- Add olive oil, white wine vinegar, whole-grain mustard, and pepper in a small bowl. Whisk until well combined.
- Check and adjust to your taste.
- Keep refrigerated in an airtight jar until ready to use.
For the potatoes and bacon:
- Wash the potatoes and place them in a large saucepan. Cover the potatoes with water. Add salt and bring to a boil.
- Once the potatoes boil, cook for 8-10 minutes or until they are fork-tender.
- Drain the potatoes, place them in a shallow dish and halve them while still hot.
- Drizzle 2-3 tablespoons of the dressing on top, toss them slightly and let them cool. Don't touch them until they're at room temperature. This way they'll absorb flavor, hold their shape and not turn mushy when mixing in the rest of the ingredients.
- While the potatoes cool, pan-fry the bacon bits over medium heat in a large skillet for 5-6 minutes or until golden brown and crispy. Set aside.
- Transfer the room-temperature potatoes to a large mixing bowl or serving platter and add half the chopped onions, herbs and bacon bits.
- Drizzle the remaining dressing and toss gently to combine.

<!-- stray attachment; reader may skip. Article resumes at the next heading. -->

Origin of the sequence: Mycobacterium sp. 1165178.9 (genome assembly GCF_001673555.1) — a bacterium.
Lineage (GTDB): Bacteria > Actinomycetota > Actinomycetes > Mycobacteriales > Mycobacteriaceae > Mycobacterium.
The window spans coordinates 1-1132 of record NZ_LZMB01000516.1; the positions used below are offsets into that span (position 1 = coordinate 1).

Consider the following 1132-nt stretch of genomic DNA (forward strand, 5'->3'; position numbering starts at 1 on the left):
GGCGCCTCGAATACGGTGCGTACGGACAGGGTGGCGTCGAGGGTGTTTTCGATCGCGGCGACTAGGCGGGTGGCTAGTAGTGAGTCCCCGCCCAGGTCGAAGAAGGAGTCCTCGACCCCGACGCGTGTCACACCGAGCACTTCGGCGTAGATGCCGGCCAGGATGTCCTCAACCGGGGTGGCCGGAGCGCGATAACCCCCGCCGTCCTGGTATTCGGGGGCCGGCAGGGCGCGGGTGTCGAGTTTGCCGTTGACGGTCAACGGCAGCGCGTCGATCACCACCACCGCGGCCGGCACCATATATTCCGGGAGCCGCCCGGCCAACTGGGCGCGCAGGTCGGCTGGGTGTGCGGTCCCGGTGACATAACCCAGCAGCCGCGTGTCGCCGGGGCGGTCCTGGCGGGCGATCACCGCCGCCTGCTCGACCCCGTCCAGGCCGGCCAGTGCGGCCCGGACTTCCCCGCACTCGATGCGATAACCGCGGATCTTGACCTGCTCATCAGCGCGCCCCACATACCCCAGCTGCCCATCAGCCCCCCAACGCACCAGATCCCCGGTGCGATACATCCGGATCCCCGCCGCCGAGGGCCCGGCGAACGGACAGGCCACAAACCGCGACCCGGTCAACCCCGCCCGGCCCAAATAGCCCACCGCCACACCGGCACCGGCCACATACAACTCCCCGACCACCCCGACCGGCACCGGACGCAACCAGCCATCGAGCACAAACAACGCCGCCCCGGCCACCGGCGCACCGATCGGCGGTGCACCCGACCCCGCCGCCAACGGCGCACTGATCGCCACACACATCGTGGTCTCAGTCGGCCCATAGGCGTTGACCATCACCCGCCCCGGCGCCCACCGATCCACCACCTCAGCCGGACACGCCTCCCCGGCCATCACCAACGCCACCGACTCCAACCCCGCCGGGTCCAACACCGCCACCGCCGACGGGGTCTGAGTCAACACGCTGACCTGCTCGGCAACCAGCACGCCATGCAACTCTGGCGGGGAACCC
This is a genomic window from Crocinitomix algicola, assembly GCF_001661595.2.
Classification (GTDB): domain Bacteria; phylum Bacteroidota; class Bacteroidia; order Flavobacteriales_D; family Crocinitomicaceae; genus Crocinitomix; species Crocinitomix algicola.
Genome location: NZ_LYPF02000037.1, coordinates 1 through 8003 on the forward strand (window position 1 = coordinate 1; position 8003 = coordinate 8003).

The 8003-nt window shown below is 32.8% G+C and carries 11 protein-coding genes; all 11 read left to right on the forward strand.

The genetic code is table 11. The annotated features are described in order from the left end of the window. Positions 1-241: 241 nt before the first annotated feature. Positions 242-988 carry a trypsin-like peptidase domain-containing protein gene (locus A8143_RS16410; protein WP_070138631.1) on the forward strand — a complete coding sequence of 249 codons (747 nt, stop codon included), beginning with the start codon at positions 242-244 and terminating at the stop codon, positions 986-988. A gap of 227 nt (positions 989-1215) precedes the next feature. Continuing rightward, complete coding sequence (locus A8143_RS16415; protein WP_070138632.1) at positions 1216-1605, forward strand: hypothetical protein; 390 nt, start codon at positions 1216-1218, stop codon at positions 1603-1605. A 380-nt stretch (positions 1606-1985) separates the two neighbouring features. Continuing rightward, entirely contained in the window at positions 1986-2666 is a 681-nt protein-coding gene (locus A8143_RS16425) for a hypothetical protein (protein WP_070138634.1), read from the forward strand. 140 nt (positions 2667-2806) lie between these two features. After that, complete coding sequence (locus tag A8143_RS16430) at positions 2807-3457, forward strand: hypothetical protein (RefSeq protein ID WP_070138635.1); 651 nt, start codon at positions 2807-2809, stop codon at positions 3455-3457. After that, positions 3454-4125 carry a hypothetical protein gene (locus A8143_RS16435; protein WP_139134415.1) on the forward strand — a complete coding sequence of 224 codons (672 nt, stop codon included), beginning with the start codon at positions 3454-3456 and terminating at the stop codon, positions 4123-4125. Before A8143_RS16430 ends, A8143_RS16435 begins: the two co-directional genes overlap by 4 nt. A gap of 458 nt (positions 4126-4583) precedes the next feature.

- Taste and check seasonings. Adjust if necessary.
- Let the salad sit for at least 15 minutes. If you plan on serving it cold, refrigerate it, covered, for at least 30 minutes.
- Sprinkle the remaining green onions, herbs and bacon on top and serve.
- If you want to serve it warm, follow the same instructions but add the bacon (with some of the rendered fat for extra flavor) at the last moment while still warm.
- Mustard: Dijon mustard is generally stronger than whole-grain or ancienne, so start with a smaller amount and add more if needed.
- Not creamy enough? Add a tablespoon of natural Greek yogurt or sour cream to the dressing if you want some creaminess. Blend it well before serving so it doesn't separate.
- Best potatoes for a salad: choose waxy potatoes like red potatoes, Yukon gold or fingerling potatoes. We use baby or new potatoes because they're creamier and maintain their shape well. Starchy potatoes like the popular russet potatoes are not recommended.
- Prep Time: 15 minutes
- Cook Time: 15 minutes
- Category: Salads - Side dishes
- Method: Cooking
- Cuisine: International
Keywords: potato salad no mayo, potato bacon salad